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Developing Dependable Systems

Developing Dependable Systems. CIS 376 Bruce R. Maxim UM-Dearborn. Software Dependability. Customers expect all software to be dependable. They may accept some system failures in non-critical applications

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Developing Dependable Systems

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  1. Developing Dependable Systems CIS 376 Bruce R. Maxim UM-Dearborn

  2. Software Dependability • Customers expect all software to be dependable. • They may accept some system failures in non-critical applications • Applications having high dependability requirements require special programming techniques

  3. Achieving Dependability • Fault avoidance • software developed to minimize impact of human error • development process is organized so that faults in the software are detected and repaired before customer delivery • Fault tolerance • software designed so that faults in delivered software do not cause system failure

  4. Fault Minimization • Current SE methods can produce fault-free software • Fault-free software merely conforms to its specification (it may or may not always perform correctly since the specification may be flawed) • The cost of producing fault-free software is very expensive and may only be justified in exceptional situations • It may be cheaper to accept some software faults

  5. Developing Fault-Free Software • Needs a precise (preferably formal) specification • Requires an organizational commitment to quality • Information hiding and encapsulation in software design are essential • A programming language with strict type checking and run-time checking should be used • Needs a dependable and repeatable development process

  6. Error Prone Constructs - part 1 • Floating-point numbers • inherently imprecise, frequent comparison errors • Pointers • Dangling references and aliases possible • Dynamic Memory Allocation • memory overflow and garbage problems • Parallelism • race conditions and deadlocks are possible

  7. Error Prone Constructs - part 2 • Recursion • memory overflow when errors occur • Interrupts • errors are difficult to trace • Inheritance • code is no longer localized, unexpected results can arise when changes are made Note: You can use these constructs as needed, but you must be careful to use them correctly.

  8. Information Hiding • Information should only be available to program components on a need to know basis • reduces the probability of accidental corruption of information • information is encapsulated to prevent error propagation to rest of program • since information is localized, programmer is less likely make errors and reviewers are more likely to find errors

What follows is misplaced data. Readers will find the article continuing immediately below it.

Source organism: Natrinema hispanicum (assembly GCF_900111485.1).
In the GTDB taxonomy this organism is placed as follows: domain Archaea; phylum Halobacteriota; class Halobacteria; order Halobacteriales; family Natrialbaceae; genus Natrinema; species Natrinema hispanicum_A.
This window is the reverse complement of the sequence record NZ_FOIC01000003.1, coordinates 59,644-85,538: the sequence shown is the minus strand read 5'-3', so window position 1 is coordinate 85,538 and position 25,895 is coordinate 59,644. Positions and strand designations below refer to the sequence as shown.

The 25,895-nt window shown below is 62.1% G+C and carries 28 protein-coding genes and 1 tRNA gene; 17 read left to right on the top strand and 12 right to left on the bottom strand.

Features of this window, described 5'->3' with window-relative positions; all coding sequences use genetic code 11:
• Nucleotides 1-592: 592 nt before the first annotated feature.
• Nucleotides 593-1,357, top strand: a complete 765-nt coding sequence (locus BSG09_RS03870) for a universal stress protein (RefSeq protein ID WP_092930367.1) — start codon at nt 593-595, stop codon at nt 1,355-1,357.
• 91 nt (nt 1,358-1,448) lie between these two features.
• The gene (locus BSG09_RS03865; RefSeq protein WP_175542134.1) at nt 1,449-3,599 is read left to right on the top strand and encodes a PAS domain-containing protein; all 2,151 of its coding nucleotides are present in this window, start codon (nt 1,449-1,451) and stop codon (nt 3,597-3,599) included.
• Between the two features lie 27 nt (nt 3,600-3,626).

9. Reliable Software Processes • Having a well-defined, repeatable software process will reduce the number of software faults • A well-defined repeatable process is one that does not depend entirely on individual skills, but can be carried out by a team • Significant verification and validation process activities must included to minimize the number of software faults.

  10. Process Validation Activities • Requirements inspections • Requirements management • Model checking • Design inspections • Code inspections • Static code analysis • Test planning and management • Configuration management

  11. Fault Tolerance • Required in critical applications (high reliability needed and high failure costs) • System can continue operation, despite software failure • A system which seems to be fault-free must also be fault tolerant (in case specification errors exist or the validation is incorrect)

  12. Fault Tolerant Actions • Fault detection • system determines an incorrect system state has occurred • Damage assessment • determine system parts affected by fault • Fault recovery • system must restore its state to a known safe state • Fault repair • for a non-transitory fault, system is modified to prevent repetition

  13. Approaches • Defensive Programming • programmers assume faults exist in system code • redundant code is written to check system state for consistency after modification are made • Fault Tolerant Architectures • HW and SW architectures that support redundancy are used • a fault tolerance controller that detects problems and supports recovery • Both approaches are important

  14. Exception Management • Could be program error or an event like power failure • Exception handling facilities in programming languages allow exceptions to be handled without constant checking to detect them • Using normal control constructs to detect exceptions in a sequence of procedural calls adds considerable timing overhead to a program